Similarity in species composition among different areas plays an essential task in biodiversity management and conservation since it allows the identification of those environmental gradients that functionally operate in determining variation in species composition across spatial scale. The decay of compositional similarity with increasing spatial or environmental distance derives from: 1) the presence of spatial constraints which create a physical separation among habitats, or 2) the decrease in environmental similarity with increasing distance. Even if the distance decay of compositional similarity represents a well known pattern characterising all types of biological communities, few attempts were made to examine this pattern at small spatial scales with respect to both grain and extent. Aim of this work was to test whether the distance decay of similarity 1) can be observed at a local scale in situations where environmental conditions are relatively homogeneous and ecological barriers are absent, and 2) is dependent on the grain size at which plant community data are recorded. We selected two urban brownfields located at Bremen university campus, Germany, of 40 m × 20 m each, systematically divided in nested plots with an increasing spatial scale of 0.25 m2, 1 m2, 4 m2 and 16 m2. Both plant species composition and soil variables were recorded in each cell. Linear and logarithmic least squares regression models were applied in order to examine the decay of similarity due to spatial distance (calculated as the Euclidean distance among pairs of plots) and environmental distance (calculated as the Euclidean distance among PCA-transformed soil variables). A general lack of distance decay was observed, irrespective of the type of distance (spatial or environmental) or the grain size. We argue that this is probably due to a random variation both of the important environmental parameters and of the local distribution patterns of individual species, the latter mainly caused by the high dispersal abilities of the majority of species occurring in the brownfields.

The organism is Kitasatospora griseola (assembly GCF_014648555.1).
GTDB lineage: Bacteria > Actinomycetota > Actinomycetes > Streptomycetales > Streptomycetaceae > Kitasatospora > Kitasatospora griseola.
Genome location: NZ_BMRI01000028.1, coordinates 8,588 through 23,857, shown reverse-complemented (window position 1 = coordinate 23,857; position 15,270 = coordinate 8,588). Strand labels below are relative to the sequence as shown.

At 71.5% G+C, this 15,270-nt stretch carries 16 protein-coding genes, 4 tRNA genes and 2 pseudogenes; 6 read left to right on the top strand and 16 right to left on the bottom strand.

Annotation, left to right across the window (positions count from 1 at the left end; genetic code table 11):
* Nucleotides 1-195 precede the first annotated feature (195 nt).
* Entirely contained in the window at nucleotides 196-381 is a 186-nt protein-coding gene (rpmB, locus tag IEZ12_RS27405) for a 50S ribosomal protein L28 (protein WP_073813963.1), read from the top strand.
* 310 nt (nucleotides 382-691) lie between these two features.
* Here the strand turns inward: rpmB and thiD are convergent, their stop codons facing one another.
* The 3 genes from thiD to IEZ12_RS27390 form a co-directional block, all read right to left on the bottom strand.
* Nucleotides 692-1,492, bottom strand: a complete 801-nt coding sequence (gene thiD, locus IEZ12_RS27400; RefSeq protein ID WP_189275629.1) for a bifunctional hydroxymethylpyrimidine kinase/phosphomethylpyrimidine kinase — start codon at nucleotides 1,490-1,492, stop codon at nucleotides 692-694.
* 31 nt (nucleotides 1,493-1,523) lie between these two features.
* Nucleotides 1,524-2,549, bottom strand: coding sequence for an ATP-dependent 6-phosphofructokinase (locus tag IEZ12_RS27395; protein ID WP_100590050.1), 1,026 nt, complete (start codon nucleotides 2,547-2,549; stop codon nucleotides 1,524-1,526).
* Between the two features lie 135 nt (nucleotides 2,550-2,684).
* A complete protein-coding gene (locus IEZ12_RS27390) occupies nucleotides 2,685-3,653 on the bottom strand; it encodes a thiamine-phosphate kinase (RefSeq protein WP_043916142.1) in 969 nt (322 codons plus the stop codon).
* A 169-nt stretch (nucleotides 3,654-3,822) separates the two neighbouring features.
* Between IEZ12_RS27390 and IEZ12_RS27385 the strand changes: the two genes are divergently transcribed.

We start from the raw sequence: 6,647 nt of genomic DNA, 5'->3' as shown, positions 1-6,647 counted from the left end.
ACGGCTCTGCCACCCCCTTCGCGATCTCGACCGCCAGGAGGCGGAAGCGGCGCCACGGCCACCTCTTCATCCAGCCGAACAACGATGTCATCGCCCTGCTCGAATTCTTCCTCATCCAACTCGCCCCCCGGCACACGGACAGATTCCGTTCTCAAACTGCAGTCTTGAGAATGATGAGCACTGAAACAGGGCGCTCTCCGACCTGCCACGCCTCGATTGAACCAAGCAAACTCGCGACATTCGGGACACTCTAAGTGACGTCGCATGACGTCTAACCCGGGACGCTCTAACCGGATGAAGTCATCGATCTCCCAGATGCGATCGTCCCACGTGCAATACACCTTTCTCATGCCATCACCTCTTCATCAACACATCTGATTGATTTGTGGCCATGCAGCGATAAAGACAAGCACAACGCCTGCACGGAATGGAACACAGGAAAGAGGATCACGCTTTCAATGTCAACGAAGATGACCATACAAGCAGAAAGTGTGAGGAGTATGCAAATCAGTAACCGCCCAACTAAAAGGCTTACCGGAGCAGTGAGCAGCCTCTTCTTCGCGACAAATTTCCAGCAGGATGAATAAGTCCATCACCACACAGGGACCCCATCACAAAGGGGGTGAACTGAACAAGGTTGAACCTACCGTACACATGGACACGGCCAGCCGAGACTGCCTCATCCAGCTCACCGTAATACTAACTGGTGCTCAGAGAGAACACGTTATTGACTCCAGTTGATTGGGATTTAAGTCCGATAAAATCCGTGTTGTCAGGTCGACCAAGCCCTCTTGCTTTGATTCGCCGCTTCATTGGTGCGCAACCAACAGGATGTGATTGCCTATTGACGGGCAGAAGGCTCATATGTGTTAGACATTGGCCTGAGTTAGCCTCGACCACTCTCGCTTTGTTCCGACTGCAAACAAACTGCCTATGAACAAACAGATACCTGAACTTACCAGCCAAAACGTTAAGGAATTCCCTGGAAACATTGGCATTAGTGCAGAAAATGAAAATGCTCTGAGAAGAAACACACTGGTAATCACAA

The sports betting market has been growing rapidly over the last years, as have reports of problematic gambling behavior associated with betting. Due to the well-documented gambling problems of famous athletes and the betting supportive nature of many sports-related environments, athletes have been highlighted as a potential group at-risk for problematic sports betting. However, there currently remains a lack of research on individual-level athlete-specific risk-factors or mechanisms that might contribute to the development and perpetuation of betting-related problems. Here, we examine the influence of two potential risk-factors on sports betting behavior and problems: erroneous beliefs and athletes' emotional involvement.
201 athletes with different levels of expertise completed a newly developed scale to assess both factors. Participants were sampled from the general German population, predominantly male (83.08%) and on average 29.52 (SD = 11.05) years old. We use principal components analysis to detect patterns of covariation, potentially due to the proposed underlying latent factors, and regression analyses to test associations of these factors with betting behavior and problems.
We find that athletes' emotional involvement was strongly associated with betting problems whereas erroneous beliefs were not. However, distorted cognitions/beliefs were associated with higher volumes and more frequent betting activities.
Discussion and Conclusions
This might contribute to betting problems in the long run. These results highlight athletes' emotional involvement and erroneous beliefs as potential targets for future intervention and prevention efforts.
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